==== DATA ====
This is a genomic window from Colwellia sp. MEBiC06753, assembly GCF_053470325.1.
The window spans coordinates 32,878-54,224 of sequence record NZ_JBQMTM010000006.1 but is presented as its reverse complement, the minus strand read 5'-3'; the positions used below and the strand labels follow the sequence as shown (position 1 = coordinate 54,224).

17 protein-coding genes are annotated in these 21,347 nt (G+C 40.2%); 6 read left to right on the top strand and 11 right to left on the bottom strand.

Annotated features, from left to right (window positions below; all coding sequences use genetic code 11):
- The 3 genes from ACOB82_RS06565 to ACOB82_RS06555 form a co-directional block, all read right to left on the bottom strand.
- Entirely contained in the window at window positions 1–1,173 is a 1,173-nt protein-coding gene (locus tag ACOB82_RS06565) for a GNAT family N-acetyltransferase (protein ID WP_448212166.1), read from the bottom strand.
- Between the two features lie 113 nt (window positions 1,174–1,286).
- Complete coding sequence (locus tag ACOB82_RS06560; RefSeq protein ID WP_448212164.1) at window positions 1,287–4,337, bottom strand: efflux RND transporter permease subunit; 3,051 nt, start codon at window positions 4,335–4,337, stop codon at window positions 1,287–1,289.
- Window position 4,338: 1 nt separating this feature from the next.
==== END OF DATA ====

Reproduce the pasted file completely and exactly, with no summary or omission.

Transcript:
This is a genomic window from Colwellia sp. MEBiC06753, assembly GCF_053470325.1.
The window spans coordinates 32,878-54,224 of sequence record NZ_JBQMTM010000006.1 but is presented as its reverse complement, the minus strand read 5'-3'; the positions used below and the strand labels follow the sequence as shown (position 1 = coordinate 54,224).

17 protein-coding genes are annotated in these 21,347 nt (G+C 40.2%); 6 read left to right on the top strand and 11 right to left on the bottom strand.

Annotated features, from left to right (window positions below; all coding sequences use genetic code 11):
- The 3 genes from ACOB82_RS06565 to ACOB82_RS06555 form a co-directional block, all read right to left on the bottom strand.
- Entirely contained in the window at window positions 1–1,173 is a 1,173-nt protein-coding gene (locus tag ACOB82_RS06565) for a GNAT family N-acetyltransferase (protein ID WP_448212166.1), read from the bottom strand.
- Between the two features lie 113 nt (window positions 1,174–1,286).
- Complete coding sequence (locus tag ACOB82_RS06560; RefSeq protein ID WP_448212164.1) at window positions 1,287–4,337, bottom strand: efflux RND transporter permease subunit; 3,051 nt, start codon at window positions 4,335–4,337, stop codon at window positions 1,287–1,289.
- Window position 4,338: 1 nt separating this feature from the next.